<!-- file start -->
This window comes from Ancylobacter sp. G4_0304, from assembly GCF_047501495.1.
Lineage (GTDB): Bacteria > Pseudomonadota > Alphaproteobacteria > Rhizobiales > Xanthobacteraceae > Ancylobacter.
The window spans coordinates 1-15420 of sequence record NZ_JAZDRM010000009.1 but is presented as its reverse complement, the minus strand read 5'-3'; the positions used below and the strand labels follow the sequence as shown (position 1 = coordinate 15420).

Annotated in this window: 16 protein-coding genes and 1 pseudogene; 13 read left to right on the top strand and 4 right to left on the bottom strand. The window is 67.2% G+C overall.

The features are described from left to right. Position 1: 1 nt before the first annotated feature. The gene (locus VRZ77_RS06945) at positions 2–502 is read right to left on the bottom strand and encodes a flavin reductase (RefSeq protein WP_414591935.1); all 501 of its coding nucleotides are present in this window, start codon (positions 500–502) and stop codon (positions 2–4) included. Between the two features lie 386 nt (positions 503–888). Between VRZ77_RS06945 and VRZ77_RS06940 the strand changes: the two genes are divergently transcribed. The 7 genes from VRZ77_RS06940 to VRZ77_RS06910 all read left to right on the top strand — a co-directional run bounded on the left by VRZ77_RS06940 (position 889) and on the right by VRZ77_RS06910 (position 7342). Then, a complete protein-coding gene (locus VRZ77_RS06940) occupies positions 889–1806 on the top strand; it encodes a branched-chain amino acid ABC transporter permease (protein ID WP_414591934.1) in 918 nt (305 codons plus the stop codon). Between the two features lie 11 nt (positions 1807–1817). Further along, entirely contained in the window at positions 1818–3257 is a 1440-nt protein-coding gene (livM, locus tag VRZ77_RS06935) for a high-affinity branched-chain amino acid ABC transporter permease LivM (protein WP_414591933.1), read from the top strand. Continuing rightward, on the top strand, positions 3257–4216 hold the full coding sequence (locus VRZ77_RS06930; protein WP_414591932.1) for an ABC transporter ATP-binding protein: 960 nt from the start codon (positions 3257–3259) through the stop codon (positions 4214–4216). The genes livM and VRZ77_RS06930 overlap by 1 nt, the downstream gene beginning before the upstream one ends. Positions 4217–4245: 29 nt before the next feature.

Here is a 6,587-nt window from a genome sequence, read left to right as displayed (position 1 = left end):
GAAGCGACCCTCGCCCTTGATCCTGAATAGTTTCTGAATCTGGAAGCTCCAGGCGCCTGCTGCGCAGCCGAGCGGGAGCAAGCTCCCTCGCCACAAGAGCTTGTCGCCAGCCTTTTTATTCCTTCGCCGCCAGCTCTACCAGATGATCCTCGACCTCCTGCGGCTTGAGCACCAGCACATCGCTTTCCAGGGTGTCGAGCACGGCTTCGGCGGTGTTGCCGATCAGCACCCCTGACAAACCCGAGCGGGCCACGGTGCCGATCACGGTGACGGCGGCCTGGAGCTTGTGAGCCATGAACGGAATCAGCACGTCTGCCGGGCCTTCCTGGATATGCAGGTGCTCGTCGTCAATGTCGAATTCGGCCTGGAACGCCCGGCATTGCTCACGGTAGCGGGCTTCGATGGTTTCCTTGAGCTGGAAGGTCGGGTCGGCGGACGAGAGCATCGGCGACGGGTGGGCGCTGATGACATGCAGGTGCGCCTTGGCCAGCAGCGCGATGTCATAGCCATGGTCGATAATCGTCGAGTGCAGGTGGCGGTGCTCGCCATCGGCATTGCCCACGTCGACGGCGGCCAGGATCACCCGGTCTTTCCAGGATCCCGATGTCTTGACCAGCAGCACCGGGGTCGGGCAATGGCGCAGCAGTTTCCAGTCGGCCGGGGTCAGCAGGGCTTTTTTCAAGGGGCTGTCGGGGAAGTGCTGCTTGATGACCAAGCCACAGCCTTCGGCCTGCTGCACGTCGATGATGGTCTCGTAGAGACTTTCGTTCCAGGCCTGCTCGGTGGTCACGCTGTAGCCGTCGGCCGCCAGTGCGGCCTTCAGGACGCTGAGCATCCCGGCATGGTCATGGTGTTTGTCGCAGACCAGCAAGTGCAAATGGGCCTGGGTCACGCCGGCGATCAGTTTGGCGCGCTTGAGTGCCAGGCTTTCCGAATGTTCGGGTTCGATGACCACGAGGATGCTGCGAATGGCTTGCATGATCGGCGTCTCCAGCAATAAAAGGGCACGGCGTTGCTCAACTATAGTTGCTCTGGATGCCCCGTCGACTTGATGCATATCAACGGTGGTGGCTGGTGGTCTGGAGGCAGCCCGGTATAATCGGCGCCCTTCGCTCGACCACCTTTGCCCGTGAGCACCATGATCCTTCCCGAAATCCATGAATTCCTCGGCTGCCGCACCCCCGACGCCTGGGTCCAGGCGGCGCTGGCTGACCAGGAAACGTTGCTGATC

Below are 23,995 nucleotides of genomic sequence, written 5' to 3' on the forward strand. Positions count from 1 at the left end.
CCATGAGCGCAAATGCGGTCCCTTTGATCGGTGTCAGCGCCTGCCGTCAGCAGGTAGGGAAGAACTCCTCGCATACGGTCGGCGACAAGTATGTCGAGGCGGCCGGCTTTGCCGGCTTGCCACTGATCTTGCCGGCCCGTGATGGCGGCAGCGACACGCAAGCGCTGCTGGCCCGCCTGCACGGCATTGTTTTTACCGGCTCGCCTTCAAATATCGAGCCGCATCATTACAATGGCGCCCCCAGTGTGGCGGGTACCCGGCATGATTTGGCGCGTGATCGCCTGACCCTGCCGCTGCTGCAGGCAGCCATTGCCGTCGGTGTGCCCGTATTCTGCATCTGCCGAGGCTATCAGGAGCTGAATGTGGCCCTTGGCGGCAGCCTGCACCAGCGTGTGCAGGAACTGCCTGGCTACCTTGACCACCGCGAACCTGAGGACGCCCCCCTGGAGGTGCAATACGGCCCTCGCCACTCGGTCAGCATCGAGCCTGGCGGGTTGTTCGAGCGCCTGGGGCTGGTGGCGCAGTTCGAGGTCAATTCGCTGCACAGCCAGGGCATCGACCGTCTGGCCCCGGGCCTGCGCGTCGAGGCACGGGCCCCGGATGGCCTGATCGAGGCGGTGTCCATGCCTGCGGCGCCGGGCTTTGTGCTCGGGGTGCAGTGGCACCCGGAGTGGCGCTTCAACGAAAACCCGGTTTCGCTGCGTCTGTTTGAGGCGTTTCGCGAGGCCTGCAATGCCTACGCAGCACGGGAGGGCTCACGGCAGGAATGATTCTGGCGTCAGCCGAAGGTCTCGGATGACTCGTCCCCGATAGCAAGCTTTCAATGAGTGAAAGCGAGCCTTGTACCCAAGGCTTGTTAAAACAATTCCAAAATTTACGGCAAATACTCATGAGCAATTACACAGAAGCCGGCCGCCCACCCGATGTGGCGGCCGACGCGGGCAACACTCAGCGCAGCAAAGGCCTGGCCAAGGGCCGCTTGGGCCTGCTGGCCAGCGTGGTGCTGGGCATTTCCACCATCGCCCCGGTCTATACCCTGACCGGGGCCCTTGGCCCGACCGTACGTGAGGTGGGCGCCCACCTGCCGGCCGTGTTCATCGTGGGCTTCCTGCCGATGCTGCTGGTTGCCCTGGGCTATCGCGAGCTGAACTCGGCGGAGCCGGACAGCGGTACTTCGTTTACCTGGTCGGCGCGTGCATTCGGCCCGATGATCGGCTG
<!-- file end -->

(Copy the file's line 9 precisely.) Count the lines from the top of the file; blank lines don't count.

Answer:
CCATGAGCGCAAATGCGGTCCCTTTGATCGGTGTCAGCGCCTGCCGTCAGCAGGTAGGGAAGAACTCCTCGCATACGGTCGGCGACAAGTATGTCGAGGCGGCCGGCTTTGCCGGCTTGCCACTGATCTTGCCGGCCCGTGATGGCGGCAGCGACACGCAAGCGCTGCTGGCCCGCCTGCACGGCATTGTTTTTACCGGCTCGCCTTCAAATATCGAGCCGCATCATTACAATGGCGCCCCCAGTGTGGCGGGTACCCGGCATGATTTGGCGCGTGATCGCCTGACCCTGCCGCTGCTGCAGGCAGCCATTGCCGTCGGTGTGCCCGTATTCTGCATCTGCCGAGGCTATCAGGAGCTGAATGTGGCCCTTGGCGGCAGCCTGCACCAGCGTGTGCAGGAACTGCCTGGCTACCTTGACCACCGCGAACCTGAGGACGCCCCCCTGGAGGTGCAATACGGCCCTCGCCACTCGGTCAGCATCGAGCCTGGCGGGTTGTTCGAGCGCCTGGGGCTGGTGGCGCAGTTCGAGGTCAATTCGCTGCACAGCCAGGGCATCGACCGTCTGGCCCCGGGCCTGCGCGTCGAGGCACGGGCCCCGGATGGCCTGATCGAGGCGGTGTCCATGCCTGCGGCGCCGGGCTTTGTGCTCGGGGTGCAGTGGCACCCGGAGTGGCGCTTCAACGAAAACCCGGTTTCGCTGCGTCTGTTTGAGGCGTTTCGCGAGGCCTGCAATGCCTACGCAGCACGGGAGGGCTCACGGCAGGAATGATTCTGGCGTCAGCCGAAGGTCTCGGATGACTCGTCCCCGATAGCAAGCTTTCAATGAGTGAAAGCGAGCCTTGTACCCAAGGCTTGTTAAAACAATTCCAAAATTTACGGCAAATACTCATGAGCAATTACACAGAAGCCGGCCGCCCACCCGATGTGGCGGCCGACGCGGGCAACACTCAGCGCAGCAAAGGCCTGGCCAAGGGCCGCTTGGGCCTGCTGGCCAGCGTGGTGCTGGGCATTTCCACCATCGCCCCGGTCTATACCCTGACCGGGGCCCTTGGCCCGACCGTACGTGAGGTGGGCGCCCACCTGCCGGCCGTGTTCATCGTGGGCTTCCTGCCGATGCTGCTGGTTGCCCTGGGCTATCGCGAGCTGAACTCGGCGGAGCCGGACAGCGGTACTTCGTTTACCTGGTCGGCGCGTGCATTCGGCCCGATGATCGGCTG